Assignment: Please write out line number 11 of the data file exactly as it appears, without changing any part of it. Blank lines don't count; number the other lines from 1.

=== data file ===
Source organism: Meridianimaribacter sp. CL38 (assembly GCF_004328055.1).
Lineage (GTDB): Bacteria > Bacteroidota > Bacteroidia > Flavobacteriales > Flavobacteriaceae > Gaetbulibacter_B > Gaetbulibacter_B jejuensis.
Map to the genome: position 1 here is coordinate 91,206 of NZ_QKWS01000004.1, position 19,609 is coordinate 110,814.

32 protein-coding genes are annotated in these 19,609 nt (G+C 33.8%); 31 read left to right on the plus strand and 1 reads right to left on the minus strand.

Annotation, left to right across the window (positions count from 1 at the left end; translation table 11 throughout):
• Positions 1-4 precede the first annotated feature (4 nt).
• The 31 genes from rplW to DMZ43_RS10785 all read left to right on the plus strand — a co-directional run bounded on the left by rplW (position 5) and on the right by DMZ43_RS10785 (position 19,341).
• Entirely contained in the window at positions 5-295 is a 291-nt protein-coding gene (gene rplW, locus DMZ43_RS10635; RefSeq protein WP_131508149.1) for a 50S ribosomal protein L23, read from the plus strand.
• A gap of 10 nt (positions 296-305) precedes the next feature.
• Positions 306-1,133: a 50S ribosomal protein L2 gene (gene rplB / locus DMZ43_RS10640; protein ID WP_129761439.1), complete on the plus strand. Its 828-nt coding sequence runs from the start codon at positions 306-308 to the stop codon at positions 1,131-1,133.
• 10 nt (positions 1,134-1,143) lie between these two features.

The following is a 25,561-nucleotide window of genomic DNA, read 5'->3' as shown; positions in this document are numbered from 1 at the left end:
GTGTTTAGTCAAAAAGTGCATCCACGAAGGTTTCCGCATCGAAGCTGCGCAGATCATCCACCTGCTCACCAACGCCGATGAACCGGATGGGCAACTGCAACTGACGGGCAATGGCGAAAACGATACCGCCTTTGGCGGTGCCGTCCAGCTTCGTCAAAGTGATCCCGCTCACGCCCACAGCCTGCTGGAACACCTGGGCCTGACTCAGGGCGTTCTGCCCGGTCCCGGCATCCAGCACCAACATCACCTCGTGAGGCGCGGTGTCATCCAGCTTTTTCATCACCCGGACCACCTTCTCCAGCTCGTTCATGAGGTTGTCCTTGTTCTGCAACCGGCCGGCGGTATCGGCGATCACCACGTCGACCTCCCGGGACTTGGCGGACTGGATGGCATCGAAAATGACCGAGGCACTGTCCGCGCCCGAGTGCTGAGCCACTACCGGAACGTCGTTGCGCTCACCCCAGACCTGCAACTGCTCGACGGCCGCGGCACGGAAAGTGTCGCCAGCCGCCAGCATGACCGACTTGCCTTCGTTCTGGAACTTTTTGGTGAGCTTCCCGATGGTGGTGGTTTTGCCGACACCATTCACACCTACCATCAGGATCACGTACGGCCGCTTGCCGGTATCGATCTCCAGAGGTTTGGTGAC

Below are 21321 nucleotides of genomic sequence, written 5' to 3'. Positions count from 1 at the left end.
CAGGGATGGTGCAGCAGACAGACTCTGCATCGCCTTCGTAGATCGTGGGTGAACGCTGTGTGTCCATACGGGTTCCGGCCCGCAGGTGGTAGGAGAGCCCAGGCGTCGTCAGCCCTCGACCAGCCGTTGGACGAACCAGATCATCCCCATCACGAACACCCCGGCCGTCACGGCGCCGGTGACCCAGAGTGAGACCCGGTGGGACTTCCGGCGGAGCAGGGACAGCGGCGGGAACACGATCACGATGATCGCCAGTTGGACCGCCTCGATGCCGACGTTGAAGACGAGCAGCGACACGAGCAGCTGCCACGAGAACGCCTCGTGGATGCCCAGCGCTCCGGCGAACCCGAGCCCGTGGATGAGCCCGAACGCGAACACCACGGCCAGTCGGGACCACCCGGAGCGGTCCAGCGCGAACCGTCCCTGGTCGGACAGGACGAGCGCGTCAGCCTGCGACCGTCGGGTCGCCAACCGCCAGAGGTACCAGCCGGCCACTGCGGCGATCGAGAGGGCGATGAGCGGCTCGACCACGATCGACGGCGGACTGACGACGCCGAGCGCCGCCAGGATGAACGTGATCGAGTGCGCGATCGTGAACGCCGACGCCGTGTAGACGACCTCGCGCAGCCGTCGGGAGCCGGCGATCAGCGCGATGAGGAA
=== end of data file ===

• 10 nt (positions 1,134-1,143) lie between these two features.